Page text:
proceedings generally and not the “proceedings which resulted in [his] conviction,”
and therefore applied the procedural bar in § 7-14-101(b). The state court also held
that issue (I)(3) asserted that appellate counsel was ineffective for failing to raise the


claim of actual innocence, a claim that was raised and decided on direct appeal, and
therefore was procedurally barred under § 7-14-103(a)(iii).
Because issues (I)(4), (II)(1), and (II)(2) related to alleged prosecutorial
misconduct at trial, the state court concluded that issue (I)(4)—alleging that appellate
counsel provided ineffective assistance by failing to raise prosecutorial misconduct
on direct appeal—was “indistinguishable” from issues (II)(1) and (II)(2).1 It
acknowledged that the exception in Ҥ 7-14-103(b)(ii) will allow the Court to reach
the merits of that contention [i.e., prosecutorial misconduct], if the Court determines
that Petitioner’s appellate counsel was ineffective for failing to raise it.” Without
expressly making that threshold determination, the state court proceeded to consider
Fuller’s petition for post-conviction relief as it related to his contention in issues
(II)(1) and (II)(2), that the prosecution knowingly presented false testimony during
trial. However, the state court rejected the matter as procedurally barred, stating that
“Petitioner’s presentation of his prosecutorial misconduct claim fails to comply with .
. . [§] 7-14-102(a) and (b). He does not identify the allegedly false testimony [or] . . .
present any evidence showing that any of the evidence was false.”


In our order granting COA, we noted that Fuller’s arguments related to issue
(I)(4) actually addressed his arguments in issues (II)(1) and (II)(2), and we granted
COA on issues (II)(1) and (II)(2). We therefore expand the grant of COA to include
issue (I)(4).

In its brief in this court, the state specifically noted the state court’s reliance on
§ 7-14-102(a) and (b).2 Yet Fuller has never advanced an argument—not even in the
reply brief he filed after we granted a COA on issues (II)(1) and (II)(2)—that § 7-14102 is not an independent and adequate state procedural ground. Nor does he claim
that he can show cause for his procedural default in his post-conviction petition.
Fuller did argue in his reply brief that the state court misapplied § 7-14-102 by
requiring him to identify the allegedly false testimony in his post-conviction petition.
But we are not authorized to decide whether the state court’s reliance upon § 7-14102 was proper, because “[a] federal habeas court does not have license to question a
state court’s finding of procedural default or to question whether the state court
properly applied its own law.” Sharpe v. Bell, 593 F.3d 372, 377 (4th Cir. 2010)
(quotation omitted). Due to Fuller’s failure to challenge the state court’s application
of § 7-14-102 to issues (II)(1) and (II)(2) in a manner relevant to federal habeas
review, we conclude that Fuller has waived any challenge to this state procedural bar
on grounds cognizable in habeas. See Fairchild, 579 F.3d at 1141.
Our enforcement of the procedural bar in § 7-14-102 to Fuller’s claims of
trial-level error supports the district court’s procedural dismissal of his habeas

It is immaterial that the state did not raise the state court’s application of
the procedural bars in Wyo. Stat. §§ 7-14-101 and 7-14-102 in the district
court, because a federal habeas court “may raise the state procedural bar defense
sua sponte” in the interest of comity, judicial efficiency, and protecting scarce federal
judicial resources. Hardiman v. Reynolds, 971 F.2d 500, 504 (10th Cir. 1992)
(emphasis omitted).

petition as a whole. Fuller asserted his claim of ineffective assistance of appellate
counsel in issue (I)(4) in order to gain review of his defaulted claims of prosecutorial
misconduct at trial, issues (II)(1) and (II)(2). See Trevino, 133 S. Ct. at 1917. As
shown above, the state court used issue (I)(4) as a portal to review his claims of triallevel error in issues (II)(1) and (II)(2). But issue (I)(4) played no further role in the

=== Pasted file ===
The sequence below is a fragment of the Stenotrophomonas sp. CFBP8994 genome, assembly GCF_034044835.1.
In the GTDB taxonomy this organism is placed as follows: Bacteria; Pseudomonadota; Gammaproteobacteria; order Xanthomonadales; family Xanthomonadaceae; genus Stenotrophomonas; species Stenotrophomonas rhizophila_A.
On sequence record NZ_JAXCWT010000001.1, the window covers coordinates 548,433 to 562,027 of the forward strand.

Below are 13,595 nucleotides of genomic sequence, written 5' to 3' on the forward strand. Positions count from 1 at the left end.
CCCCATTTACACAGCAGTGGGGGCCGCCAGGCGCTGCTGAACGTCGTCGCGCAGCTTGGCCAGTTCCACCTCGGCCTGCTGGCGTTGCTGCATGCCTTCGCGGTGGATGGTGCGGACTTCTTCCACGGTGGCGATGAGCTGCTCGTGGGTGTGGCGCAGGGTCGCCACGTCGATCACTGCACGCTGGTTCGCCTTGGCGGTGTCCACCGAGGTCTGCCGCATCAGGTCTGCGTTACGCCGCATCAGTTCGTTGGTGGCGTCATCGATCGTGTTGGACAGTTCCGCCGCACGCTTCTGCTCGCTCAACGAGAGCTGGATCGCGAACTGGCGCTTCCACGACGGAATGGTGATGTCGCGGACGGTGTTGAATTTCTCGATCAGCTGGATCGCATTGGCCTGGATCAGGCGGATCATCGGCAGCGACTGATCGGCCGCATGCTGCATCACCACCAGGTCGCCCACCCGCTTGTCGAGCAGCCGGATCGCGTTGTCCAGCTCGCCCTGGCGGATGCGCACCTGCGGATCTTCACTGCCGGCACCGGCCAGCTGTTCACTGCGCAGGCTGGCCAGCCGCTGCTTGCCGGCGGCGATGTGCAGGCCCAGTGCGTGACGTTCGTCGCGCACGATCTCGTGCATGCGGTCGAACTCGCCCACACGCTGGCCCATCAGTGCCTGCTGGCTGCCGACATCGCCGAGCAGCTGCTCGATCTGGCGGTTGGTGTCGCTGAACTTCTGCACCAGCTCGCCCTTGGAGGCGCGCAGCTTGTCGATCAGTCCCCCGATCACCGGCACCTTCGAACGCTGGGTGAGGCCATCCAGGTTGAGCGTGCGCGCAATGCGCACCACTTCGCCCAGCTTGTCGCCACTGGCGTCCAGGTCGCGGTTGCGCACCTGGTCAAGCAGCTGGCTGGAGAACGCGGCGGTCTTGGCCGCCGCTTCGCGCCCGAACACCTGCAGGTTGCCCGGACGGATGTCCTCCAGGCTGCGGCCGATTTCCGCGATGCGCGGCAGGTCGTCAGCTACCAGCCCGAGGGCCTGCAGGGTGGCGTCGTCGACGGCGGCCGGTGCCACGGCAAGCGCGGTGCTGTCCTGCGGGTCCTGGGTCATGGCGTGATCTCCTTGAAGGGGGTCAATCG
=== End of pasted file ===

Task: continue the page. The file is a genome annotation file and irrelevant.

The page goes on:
state court’s analysis, and neither does it offer a separate basis for habeas relief in
federal court.
Fuller’s claims of ineffective assistance of appellate counsel in issues (I)(1)
and (I)(2) likewise offer no independent basis for relief. The state court viewed
issues (I)(1) and (I)(2) as stand-alone claims of ineffective assistance of appellate
counsel that were “not cognizable” in post-conviction proceedings because these
issues did not allege trial error. The federal district court also held that issues (I)(1)
and (I)(2) were not cognizable in state post-conviction proceedings for the same
reason. We conclude that the characterization of issues (I)(1) and (I)(2) as
“stand-alone” ineffective assistance of appellate counsel claims is unduly narrow.
Although those issues refer to perceived deficiencies in appellate counsel’s conduct
on direct appeal, read in context with the rest of Fuller’s petition, issues (I)(1) and
(I)(2) clearly link the claimed deficiencies to Fuller’s overarching claim that counsel
was ineffective in failing to argue Fuller’s claims of prosecutorial misconduct at trial.
But this closer reading of issues (I)(1) and (I)(2) does not help Fuller. Issues (I)(1)
and (I)(2) are duplicative of (I)(4), in that they serve no purpose except as a portal for

the state court’s review of the underlying claims of prosecutorial misconduct and thus
also offer no independent basis for habeas relief.
All that remains is issue (I)(3), alleging that appellate counsel provided
ineffective assistance by failing to argue Fuller’s actual innocence. The state court
noted that Fuller’s counsel raised an actual innocence claim on direct appeal, and
thus Fuller could not raise the same issue again on post-conviction review. See § 714-103(a)(iii). Our previous order did not grant a COA on this issue, and we now
deny a COA. To obtain a COA, Fuller must show that “jurists of reason would find it
debatable whether the [§ 2254] petition states a valid claim of the denial of a
constitutional right.” Lopez v. Trani, 628 F.3d 1228, 1231 (10th Cir. 2010).
However, “a claim of ‘actual innocence’ is not itself a constitutional claim, but [is]
instead a gateway through which a habeas petitioner must pass to have his otherwise
barred constitutional claim considered on the merits.” Id. (quoting Herrera v.
Collins, 506 U.S. 390, 404 (1993)). Fuller did not assert an underlying constitutional
claim relating to issue (I)(3). Accordingly, he cannot meet the standard for obtaining
a COA.
We expand the grant of a COA to include Fuller’s issue (I)(4). We DENY a
COA on his issue (I)(3). The judgment of the district court is AFFIRMED.
Entered for the Court
Carlos F. Lucero
Circuit Judge